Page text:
Protest Turns Ugly: Warwick Students Tear-Gassed and Threatened With Tasers

Students have been arrested, sprayed with tear gas and threatened with tasers at the University of Warwick, after a peaceful education protest turned violent on Wednesday.

By Natasha Clark and Katherine Price

Students have been arrested, sprayed with tear gas and threatened with tasers at the University of Warwick, after a peaceful education protest turned violent yesterday on Wednesday.

Three students were arrested, one on suspicion of assaulting a police officer, two on counts of obstructing police, after scuffles with security services and police after a sit-in at Senate House.

Videos show security staff and police using tasers, pulling students by their clothes, and spraying CS-gas directly into the eyes of one student, and into a group of about ten students.

Students are heard screaming as security pushed back the group of around 20 students.

The use of the weapons was later confirmed by a police officer present to one of the students, but the action was allegedly taken in response to an assault on an officer.

The 25-strong protest began as a peaceful discussion and sit-in on the topic of free education at around 3.30pm, as part of national protests for free education with demonstrations around the country, backed by the National Campaign Against Fees and Cuts.

University security officers were already present, and at around 5.00pm police officers arrived and tried to break up the protest. Protesters were not aware that police had been called and it was not until after the protest that it was revealed that a staff member had reported being assaulted by one of the group.

"I was grabbed by the throat and then sprayed with CS-gas," Lewis Foster, a third-year student said. "I can't believe this happens at UK campuses."

Postgraduate sociology student Craig McVey, who attended the protest, said: "When they turned up we actually thought it was something unrelated because, as far as we were concerned, there was no reason for them to be there.

"Some people were dragged out by their legs, their head dragging on the floor.

"This demonstration wasn't noisy... not even disruptive, people were still using the space for what it was there to be used for"

"From our perspective it just seems completely unprovoked. It seems completely disproportionate. We were just sat in a circle having a meeting"

"It was horrific being there and watching it," said Miguel Costa Matos, a part-time officer at Warwick Students' Union, and politics student. "I simply didn't think this could happen in a democratic society."

Callum Cant, one of the organisers of the protest, said the police violence was unprecedented. "We are all disgusted at the heavy handed use of the police and ask the University to publicly condemn such an attack on its students."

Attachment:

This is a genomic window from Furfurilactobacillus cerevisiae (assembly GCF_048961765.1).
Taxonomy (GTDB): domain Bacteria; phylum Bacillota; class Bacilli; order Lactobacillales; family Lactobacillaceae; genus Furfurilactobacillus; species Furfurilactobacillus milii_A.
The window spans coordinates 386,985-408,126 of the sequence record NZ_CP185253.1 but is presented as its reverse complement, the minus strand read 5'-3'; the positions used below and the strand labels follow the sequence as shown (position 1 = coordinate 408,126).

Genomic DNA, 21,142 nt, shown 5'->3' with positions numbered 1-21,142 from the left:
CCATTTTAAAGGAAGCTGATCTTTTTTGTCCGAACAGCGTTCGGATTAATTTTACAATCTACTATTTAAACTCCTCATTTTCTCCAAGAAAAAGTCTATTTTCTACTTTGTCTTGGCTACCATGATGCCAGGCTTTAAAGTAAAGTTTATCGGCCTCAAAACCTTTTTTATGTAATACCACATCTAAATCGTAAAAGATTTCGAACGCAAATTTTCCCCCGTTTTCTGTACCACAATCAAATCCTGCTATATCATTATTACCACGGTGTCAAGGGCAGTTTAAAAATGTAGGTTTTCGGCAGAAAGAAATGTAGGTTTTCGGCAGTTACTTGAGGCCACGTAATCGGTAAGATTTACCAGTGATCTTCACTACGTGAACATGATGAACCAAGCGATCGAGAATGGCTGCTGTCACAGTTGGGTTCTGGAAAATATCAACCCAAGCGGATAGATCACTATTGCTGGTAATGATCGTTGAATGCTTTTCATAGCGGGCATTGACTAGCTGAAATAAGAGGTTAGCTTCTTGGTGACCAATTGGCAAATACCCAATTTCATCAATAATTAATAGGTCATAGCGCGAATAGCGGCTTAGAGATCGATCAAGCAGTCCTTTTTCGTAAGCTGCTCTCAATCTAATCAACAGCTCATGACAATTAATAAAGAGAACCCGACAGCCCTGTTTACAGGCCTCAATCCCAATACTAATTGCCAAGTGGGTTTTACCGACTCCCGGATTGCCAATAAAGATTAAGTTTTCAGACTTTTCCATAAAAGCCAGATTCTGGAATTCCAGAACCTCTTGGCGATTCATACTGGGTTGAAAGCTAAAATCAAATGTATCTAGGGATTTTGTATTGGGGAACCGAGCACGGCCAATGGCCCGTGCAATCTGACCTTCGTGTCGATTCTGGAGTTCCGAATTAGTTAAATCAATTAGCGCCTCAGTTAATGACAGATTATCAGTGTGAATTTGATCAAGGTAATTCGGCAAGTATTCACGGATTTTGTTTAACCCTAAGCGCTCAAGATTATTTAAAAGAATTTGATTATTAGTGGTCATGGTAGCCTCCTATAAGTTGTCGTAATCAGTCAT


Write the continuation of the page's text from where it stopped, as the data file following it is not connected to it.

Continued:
Final year student Daniel Cope said students across campus were enraged by the action seen today.

"This bodes really poorly for Warwick's reputation," he said. "It shows the growing intolerance towards students peaceful protests, which is deeply concerning for the student body."

However, Peter Dunn, press spokesperson from the University of Warwick, told the Coventry Telegraph that the University called the police in response to an "shocking and surprising... unprovoked act of violence such a nature that we felt we simply had to call the police".

"We have held a number of protests here in the past, and security was on hand to help facilitate a peaceful protest. We have never had an issue of this nature in the past."

A statement from Warwick Students' Union condemned the action.

"From the footage we have seen, we absolutely believe that disproportionate force was used against the protesters. We stand in solidarity with the Warwick students who were unnecessarily harmed in this action."

Former Warwick SU Education Officer Erin Davies described the actions as "disgraceful".

"It's clear from the videos that many of the students were extremely distressed. It's disgraceful when issues escalate to the point of violence from both sides."

A member of SU staff described the scenes as "unbelievable".

McVey added: "It sets a very bad precedent. If this can happen at Warwick, which is a pretty sleepy campus in terms of student activism. What's next? Rubber bullets?"

There will be a demonstration against police brutality at the University of Warwick this afternoon.

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